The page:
Speaking during a Halo 4 postmortem at GDC, 343 Industries franchise creative director, Josh Holmes, revealed that telling such an emotional story within the confines of a first-person shooter was no easy task. "At the beginning of our campaign in Halo 4, Cortana is 8 years old, and she's struggling to keep hold of her mental faculties," said Holmes, "and the Chief is faced for the first time with an obstacle that he may not be able to overcome." He's charged not only with saving the galaxy, but with saving his best friend. It was a radically different direction for a Halo game, and one that was difficult for the team. "There was a lot of skepticism from members of the team [about] whether this was something we should even take on."
"Early on, [senior writer Chris Schlerf] was having a crisis of confidence. He was literally tearing his hair out, because he didn't know how to tell this story," said Holmes. "There were times when he came to me, and he said, 'Maybe we shouldn't do it. Maybe we should just focus on the A story and put this story aside, because I don't see how we're going to be able to tell it.'" But for Holmes, telling the story of the relationship between Chief and Cortana was very important. It was "the human heart of Halo 4's campaign." And, as Holmes soon revealed, some of the inspiration for Cortana's breakdown came from a very personal place. "At the beginning of Halo 4, my mother was diagnosed with dementia," he said. "Through the course of production of the game, I watched her deteriorate as a human being and become someone I couldn't even recognize. And that was really hard, but it was also an inspiration to me, to want to tell Cortana's story. And in the end, I think that this ended up being one of the most successful and powerful parts of the campaign's story for Halo 4."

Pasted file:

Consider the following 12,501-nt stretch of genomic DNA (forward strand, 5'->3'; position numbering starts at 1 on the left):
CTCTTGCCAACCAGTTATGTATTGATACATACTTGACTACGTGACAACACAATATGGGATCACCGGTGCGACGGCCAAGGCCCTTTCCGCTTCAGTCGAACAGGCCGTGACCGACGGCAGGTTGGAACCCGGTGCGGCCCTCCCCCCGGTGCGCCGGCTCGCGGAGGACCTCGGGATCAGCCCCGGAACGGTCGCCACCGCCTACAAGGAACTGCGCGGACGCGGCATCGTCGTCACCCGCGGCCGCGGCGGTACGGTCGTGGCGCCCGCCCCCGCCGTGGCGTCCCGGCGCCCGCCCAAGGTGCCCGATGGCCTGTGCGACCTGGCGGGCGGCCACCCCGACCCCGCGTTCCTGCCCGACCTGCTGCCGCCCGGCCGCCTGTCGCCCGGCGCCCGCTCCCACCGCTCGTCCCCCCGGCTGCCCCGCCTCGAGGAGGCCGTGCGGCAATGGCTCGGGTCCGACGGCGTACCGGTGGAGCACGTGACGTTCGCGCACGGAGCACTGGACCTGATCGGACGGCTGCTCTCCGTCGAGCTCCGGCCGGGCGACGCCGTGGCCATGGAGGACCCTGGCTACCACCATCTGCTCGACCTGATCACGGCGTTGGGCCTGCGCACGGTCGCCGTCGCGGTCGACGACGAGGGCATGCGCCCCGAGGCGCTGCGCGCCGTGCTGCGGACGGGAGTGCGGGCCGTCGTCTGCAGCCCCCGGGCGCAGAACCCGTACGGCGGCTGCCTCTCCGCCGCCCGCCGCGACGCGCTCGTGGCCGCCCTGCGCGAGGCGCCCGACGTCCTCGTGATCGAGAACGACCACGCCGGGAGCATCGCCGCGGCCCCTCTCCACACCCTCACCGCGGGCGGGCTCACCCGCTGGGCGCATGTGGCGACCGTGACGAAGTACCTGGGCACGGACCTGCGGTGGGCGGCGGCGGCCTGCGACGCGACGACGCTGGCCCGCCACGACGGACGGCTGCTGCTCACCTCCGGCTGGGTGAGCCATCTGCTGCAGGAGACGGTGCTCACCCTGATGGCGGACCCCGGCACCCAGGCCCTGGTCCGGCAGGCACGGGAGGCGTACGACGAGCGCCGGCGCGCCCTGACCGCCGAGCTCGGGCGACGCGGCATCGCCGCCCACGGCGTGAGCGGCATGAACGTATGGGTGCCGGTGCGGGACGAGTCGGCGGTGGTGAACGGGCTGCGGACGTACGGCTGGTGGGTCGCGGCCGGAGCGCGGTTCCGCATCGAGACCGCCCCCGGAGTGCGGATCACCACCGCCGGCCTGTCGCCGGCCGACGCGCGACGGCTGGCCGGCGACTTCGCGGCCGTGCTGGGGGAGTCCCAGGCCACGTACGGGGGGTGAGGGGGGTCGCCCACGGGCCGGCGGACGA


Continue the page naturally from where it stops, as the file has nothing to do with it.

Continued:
During the Q&A session, I asked Holmes to elaborate on the difficulties of implementing what is essentially a love story into Halo's traditionally action-heavy narrative. "The majority of the time that you're playing Halo, you're staring down the barrel of a gun and you're shooting things dead," said Holmes. "And so trying to provide the space and the tone to be able to make those moments breathe and be felt was challenging. It was something that we really had to be committed to." Even so, Holmes reiterated that he had to overcome the team's skepticism. "I was just very adamant about wanting to deliver on that aspect of the story."